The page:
China has recently sought to address European concerns about its infrastructure foreign policy. This includes high-level promises to be more responsive to European connectivity priorities identified by the EU and its member states. Beijing has also encouraged Chinese policy banks to partner up with the European Bank for Reconstruction and Development (EBRD) and European development agencies in the implementation of BRI projects in Europe and its immediate neighborhood. However, this does not change the fact that the vast majority of BRI projects in the CEE region remain firmly in the hands of Chinese lenders and companies. Rather than waiting for concessions from China, the EU will have to stand up for its own interests and vision – be it with its upcoming connectivity strategy or with a more assertive NATO neighborhood policy.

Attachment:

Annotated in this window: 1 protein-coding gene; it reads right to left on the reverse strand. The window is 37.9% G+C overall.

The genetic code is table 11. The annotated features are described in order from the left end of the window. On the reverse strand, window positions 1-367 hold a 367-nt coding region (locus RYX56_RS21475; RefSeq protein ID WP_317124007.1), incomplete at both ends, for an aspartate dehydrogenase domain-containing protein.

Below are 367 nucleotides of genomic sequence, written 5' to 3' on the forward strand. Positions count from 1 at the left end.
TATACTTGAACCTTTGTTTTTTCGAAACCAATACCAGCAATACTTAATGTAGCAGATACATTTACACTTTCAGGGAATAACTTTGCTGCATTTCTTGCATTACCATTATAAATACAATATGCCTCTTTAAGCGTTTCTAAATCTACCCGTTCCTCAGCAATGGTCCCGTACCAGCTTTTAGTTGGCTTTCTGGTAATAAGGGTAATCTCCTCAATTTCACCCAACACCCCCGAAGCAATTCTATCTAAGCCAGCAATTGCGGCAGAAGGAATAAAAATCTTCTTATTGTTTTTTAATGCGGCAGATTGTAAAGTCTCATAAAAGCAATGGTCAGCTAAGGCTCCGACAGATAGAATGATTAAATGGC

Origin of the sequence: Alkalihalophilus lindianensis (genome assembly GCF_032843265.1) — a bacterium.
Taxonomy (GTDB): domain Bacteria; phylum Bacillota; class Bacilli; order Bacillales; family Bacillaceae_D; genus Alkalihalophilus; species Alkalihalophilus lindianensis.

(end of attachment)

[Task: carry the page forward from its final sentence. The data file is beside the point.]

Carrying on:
China Charges Ahead With 16+1 Despite Concerns
The way China has positioned itself within the 16+1 framework is another critical indicator that Beijing’s Europe policy might have changed in fundamental ways. The initiative has recently lost momentum as many of the promised infrastructure and investment projects have been delayed or have failed to materialize, leading to disappointed expectations. In what was a clear snub to Beijing, at the July 2018 Sofia 16+1 summit, Poland — the biggest European 16+1 economy –was only represented by the deputy prime minister, while Prime Minister Mateusz Morawiecki attended a pilgrimage gathering at home.